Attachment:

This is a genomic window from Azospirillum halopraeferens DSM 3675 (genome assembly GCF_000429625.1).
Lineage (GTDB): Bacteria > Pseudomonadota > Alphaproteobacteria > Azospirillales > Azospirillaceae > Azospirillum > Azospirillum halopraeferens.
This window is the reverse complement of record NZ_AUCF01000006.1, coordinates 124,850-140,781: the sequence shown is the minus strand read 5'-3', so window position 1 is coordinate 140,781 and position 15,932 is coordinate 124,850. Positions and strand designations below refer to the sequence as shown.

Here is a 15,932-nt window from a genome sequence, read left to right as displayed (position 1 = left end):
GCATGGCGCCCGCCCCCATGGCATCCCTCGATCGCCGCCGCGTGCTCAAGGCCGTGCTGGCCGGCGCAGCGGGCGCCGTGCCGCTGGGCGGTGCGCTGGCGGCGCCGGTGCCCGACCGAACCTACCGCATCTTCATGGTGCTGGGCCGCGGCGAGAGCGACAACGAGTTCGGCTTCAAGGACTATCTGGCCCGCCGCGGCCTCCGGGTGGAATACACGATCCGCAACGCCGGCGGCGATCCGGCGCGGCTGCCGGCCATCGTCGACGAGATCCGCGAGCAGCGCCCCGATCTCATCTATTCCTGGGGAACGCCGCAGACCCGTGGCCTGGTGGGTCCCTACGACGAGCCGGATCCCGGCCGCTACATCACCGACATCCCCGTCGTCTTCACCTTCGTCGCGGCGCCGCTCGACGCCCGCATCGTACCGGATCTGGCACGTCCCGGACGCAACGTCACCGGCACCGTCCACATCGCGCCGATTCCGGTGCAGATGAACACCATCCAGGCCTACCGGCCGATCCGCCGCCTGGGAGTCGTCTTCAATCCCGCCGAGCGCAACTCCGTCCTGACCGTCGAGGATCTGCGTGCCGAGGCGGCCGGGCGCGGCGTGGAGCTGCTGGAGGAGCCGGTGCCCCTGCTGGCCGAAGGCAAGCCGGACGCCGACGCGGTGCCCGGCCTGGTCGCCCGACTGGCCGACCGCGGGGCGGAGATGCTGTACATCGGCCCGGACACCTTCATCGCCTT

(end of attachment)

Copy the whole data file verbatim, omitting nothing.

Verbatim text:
This is a genomic window from Azospirillum halopraeferens DSM 3675 (genome assembly GCF_000429625.1).
Lineage (GTDB): Bacteria > Pseudomonadota > Alphaproteobacteria > Azospirillales > Azospirillaceae > Azospirillum > Azospirillum halopraeferens.
This window is the reverse complement of record NZ_AUCF01000006.1, coordinates 124,850-140,781: the sequence shown is the minus strand read 5'-3', so window position 1 is coordinate 140,781 and position 15,932 is coordinate 124,850. Positions and strand designations below refer to the sequence as shown.

Here is a 15,932-nt window from a genome sequence, read left to right as displayed (position 1 = left end):
GCATGGCGCCCGCCCCCATGGCATCCCTCGATCGCCGCCGCGTGCTCAAGGCCGTGCTGGCCGGCGCAGCGGGCGCCGTGCCGCTGGGCGGTGCGCTGGCGGCGCCGGTGCCCGACCGAACCTACCGCATCTTCATGGTGCTGGGCCGCGGCGAGAGCGACAACGAGTTCGGCTTCAAGGACTATCTGGCCCGCCGCGGCCTCCGGGTGGAATACACGATCCGCAACGCCGGCGGCGATCCGGCGCGGCTGCCGGCCATCGTCGACGAGATCCGCGAGCAGCGCCCCGATCTCATCTATTCCTGGGGAACGCCGCAGACCCGTGGCCTGGTGGGTCCCTACGACGAGCCGGATCCCGGCCGCTACATCACCGACATCCCCGTCGTCTTCACCTTCGTCGCGGCGCCGCTCGACGCCCGCATCGTACCGGATCTGGCACGTCCCGGACGCAACGTCACCGGCACCGTCCACATCGCGCCGATTCCGGTGCAGATGAACACCATCCAGGCCTACCGGCCGATCCGCCGCCTGGGAGTCGTCTTCAATCCCGCCGAGCGCAACTCCGTCCTGACCGTCGAGGATCTGCGTGCCGAGGCGGCCGGGCGCGGCGTGGAGCTGCTGGAGGAGCCGGTGCCCCTGCTGGCCGAAGGCAAGCCGGACGCCGACGCGGTGCCCGGCCTGGTCGCCCGACTGGCCGACCGCGGGGCGGAGATGCTGTACATCGGCCCGGACACCTTCATCGCCTT